I’ve known Edouard Vermeulen – aka mister Natan- for quite some time now. Let’s say we go way back together. We’ve shared great moments, in Paris and in Brussels. I have the fondest of memories, when I think back of a story we did together in the couture area of Paris. Let’s say between Avenue Montaigne and the Fondation Yves Saint Laurent. We visited the Dior flagshipstore together and had ‘une coupe’ at the Georges V Hotel which was close by. While having lunch at restaurant L’Avenue, Edouard passed by some clients of his, who of course were delighted to see him during their trip to the City of Light. There were so many moments together, doing an interview (again) about real kings and especially real queens, about doing an exhibition (in Ypres, where he was born), about a fashion show in Brussels or Paris… let’s say that monsieur Natan always opened up to me, even though life was sometimes tough and clients couldn’t always follow the direction he wanted to take.
But guess what: his business is alive and kicking. He just opened a store in Amsterdam, giving him the right energy. Edouard is surrounded by a team of young (and not so young) designers, who eagerly fit into his way of dressing a woman of today. Last Friday, he invited press and friends to his workshop in Brussels, where the spring summer collection was presented: some couture pieces mixed wonderfully with his prêt-à-porter.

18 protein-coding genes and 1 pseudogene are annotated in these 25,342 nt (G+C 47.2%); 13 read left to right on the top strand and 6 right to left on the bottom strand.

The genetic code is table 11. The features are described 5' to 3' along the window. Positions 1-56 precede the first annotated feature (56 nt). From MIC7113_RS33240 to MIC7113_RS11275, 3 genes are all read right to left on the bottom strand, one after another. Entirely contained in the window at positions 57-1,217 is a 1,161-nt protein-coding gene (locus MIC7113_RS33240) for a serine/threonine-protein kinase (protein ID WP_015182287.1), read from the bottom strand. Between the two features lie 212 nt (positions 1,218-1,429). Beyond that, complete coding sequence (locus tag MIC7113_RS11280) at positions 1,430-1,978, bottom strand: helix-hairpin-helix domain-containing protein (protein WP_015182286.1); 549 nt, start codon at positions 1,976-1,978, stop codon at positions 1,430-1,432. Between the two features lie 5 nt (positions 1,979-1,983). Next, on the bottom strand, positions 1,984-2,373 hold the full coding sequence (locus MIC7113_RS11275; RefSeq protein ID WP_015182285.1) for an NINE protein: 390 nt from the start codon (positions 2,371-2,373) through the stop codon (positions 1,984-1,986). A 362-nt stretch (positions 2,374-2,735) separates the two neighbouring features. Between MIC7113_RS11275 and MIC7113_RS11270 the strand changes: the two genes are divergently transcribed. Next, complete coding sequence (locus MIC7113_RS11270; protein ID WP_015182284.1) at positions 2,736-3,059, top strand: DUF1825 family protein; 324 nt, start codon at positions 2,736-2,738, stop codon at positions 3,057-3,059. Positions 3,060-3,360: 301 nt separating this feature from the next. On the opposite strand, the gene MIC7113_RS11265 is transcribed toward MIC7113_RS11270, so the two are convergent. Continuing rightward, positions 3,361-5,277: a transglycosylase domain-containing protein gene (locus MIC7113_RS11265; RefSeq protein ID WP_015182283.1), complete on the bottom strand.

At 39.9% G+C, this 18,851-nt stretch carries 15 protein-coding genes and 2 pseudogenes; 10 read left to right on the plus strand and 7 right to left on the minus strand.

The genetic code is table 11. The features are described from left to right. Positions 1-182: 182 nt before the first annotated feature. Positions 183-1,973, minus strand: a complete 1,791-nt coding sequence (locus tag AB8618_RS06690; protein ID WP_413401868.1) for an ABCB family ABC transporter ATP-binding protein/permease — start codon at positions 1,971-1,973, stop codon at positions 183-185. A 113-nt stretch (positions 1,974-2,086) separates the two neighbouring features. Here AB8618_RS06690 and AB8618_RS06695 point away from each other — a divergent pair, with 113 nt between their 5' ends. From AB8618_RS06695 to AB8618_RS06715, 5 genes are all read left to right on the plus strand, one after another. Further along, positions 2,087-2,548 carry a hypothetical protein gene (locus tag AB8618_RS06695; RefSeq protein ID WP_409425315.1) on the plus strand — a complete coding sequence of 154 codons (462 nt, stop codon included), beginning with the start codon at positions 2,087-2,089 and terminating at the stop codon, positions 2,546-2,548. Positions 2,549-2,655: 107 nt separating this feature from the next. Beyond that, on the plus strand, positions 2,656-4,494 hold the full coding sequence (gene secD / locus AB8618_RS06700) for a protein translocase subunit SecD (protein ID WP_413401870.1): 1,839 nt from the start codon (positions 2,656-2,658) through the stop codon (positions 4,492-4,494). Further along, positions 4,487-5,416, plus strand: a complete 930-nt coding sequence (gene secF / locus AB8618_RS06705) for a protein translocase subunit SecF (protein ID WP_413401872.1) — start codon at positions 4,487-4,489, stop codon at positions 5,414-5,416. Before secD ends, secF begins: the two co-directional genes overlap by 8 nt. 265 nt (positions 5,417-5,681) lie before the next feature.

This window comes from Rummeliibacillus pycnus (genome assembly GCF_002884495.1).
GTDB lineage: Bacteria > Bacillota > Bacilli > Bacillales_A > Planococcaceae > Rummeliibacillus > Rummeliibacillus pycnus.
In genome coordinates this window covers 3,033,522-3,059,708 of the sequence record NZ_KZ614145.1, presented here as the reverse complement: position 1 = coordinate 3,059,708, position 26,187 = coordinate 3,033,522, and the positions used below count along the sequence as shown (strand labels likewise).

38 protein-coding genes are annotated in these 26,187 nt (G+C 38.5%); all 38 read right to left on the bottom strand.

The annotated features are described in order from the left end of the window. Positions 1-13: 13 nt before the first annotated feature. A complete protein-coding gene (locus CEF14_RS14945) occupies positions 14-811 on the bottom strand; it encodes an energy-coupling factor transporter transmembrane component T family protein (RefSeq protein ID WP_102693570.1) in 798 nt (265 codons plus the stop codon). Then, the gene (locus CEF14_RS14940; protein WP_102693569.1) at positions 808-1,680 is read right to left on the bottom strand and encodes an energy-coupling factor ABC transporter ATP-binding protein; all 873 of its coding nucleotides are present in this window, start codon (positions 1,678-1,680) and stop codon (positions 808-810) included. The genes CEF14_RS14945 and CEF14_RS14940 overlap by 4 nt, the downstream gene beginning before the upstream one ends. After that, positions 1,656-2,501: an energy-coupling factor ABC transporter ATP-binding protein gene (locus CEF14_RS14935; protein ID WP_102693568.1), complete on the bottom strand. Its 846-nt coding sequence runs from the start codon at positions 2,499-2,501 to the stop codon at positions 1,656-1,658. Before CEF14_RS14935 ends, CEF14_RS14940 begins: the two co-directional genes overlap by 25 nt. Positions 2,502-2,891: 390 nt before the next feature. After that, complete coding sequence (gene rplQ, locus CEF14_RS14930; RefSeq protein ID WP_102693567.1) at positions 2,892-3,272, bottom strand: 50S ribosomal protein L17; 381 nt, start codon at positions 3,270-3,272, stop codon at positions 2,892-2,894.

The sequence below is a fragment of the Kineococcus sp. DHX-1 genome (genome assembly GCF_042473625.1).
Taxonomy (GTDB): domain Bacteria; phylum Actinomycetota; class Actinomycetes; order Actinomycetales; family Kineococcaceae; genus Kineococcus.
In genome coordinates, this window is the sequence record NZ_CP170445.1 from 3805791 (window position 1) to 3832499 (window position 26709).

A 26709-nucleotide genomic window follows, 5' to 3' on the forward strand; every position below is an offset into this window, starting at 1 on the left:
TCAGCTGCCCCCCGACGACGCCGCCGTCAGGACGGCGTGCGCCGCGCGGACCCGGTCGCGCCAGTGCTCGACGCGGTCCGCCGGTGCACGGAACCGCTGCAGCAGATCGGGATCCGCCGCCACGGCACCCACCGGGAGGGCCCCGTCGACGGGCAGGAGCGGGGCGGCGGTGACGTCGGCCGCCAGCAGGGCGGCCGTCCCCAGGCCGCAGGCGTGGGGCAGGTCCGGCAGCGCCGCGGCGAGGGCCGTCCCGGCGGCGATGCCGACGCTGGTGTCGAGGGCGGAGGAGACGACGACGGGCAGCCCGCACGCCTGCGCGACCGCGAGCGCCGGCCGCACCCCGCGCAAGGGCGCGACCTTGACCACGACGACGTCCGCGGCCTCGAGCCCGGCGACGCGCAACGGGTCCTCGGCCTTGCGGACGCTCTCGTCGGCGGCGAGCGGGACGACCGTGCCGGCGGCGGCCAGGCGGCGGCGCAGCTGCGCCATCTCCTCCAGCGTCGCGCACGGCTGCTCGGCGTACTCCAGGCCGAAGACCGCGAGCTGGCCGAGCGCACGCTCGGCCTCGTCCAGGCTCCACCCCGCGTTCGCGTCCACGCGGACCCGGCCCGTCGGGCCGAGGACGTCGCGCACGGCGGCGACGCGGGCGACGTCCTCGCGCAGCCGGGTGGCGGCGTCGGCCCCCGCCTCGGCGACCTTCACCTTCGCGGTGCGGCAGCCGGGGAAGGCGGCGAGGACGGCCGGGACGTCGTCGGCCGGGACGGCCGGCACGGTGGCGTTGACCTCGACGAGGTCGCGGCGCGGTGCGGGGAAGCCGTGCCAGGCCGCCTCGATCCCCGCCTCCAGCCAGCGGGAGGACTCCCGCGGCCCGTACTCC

It felt right to see some of his much used volumes next to new forms of draping, and to witness the exciting colour proposals he’s known for. I loved the neat white dress, the tie-dye-tip shoes and the royal blue he had used on a clean edgy blouse. The problem with Natan is that everyone thinks he only designs clothes for older (and most of all stiff upper class) women. Let me tell you: it’s not true. He makes great clothes, but we hardly see them. Some of what we as journalists see at events like the one I was at last Friday never gets to the stores, and if it does, it hardly sells, because a lot of women never enter a Natan store, thinking all of the above… Too bad for Edouard, who tries to create exciting new things, but in a way is stuck because of what most people think of his work. Another thing: it may seem amazing to work for real life queens, but not if people put you in a box because of that… Enough said, just have a look.